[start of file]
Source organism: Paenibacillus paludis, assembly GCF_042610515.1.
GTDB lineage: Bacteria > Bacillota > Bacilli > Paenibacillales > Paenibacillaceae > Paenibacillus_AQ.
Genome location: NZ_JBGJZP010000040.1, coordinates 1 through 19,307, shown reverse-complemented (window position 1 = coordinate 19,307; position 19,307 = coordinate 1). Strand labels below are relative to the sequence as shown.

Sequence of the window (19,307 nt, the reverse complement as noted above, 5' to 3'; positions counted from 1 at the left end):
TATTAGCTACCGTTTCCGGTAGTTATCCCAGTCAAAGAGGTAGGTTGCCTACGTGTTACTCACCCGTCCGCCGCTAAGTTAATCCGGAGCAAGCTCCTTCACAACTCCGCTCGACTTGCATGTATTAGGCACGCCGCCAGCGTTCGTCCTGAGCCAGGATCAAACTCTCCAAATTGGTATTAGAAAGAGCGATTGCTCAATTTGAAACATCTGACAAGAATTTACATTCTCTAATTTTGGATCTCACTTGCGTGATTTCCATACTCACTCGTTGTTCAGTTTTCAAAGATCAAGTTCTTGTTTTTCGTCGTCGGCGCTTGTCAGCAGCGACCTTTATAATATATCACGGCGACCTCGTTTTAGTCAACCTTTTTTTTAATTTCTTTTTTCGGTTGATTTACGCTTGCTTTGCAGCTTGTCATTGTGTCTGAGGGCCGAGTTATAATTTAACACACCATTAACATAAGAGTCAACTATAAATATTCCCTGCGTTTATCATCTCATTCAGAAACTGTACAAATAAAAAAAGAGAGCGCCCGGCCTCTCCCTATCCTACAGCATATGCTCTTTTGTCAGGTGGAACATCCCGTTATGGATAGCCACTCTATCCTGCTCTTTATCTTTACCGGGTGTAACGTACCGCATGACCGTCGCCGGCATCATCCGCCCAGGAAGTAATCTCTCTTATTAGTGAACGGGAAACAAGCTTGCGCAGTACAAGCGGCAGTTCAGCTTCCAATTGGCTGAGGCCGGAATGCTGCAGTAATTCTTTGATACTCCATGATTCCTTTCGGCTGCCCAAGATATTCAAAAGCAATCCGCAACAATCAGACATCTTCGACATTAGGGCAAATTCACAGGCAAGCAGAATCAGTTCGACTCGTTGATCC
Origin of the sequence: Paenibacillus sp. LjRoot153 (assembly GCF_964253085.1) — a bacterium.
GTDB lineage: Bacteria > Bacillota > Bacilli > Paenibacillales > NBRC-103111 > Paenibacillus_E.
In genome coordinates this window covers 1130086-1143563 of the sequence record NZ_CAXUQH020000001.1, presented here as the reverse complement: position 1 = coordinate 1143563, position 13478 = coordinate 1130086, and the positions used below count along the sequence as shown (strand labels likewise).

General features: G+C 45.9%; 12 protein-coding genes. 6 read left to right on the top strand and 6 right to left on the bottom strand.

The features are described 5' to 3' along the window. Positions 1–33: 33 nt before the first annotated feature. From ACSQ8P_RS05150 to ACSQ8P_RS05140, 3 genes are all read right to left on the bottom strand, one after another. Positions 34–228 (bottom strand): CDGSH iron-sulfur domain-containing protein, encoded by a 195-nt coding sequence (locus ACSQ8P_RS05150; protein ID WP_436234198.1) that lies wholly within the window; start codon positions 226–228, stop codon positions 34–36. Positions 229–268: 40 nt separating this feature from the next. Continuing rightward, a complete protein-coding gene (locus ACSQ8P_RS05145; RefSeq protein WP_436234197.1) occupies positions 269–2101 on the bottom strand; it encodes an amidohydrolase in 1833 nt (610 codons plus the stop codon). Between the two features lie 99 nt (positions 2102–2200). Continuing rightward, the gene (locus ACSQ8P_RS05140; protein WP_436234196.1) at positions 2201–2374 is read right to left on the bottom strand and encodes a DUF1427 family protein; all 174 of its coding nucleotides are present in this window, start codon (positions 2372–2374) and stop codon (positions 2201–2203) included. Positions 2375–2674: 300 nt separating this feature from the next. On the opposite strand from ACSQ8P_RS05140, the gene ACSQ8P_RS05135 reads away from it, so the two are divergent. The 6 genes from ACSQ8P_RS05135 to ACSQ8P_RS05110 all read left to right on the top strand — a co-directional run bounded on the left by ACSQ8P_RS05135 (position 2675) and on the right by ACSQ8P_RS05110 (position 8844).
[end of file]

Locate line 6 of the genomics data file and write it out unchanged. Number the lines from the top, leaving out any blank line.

Origin of the sequence: Paenibacillus sp. LjRoot153 (assembly GCF_964253085.1) — a bacterium.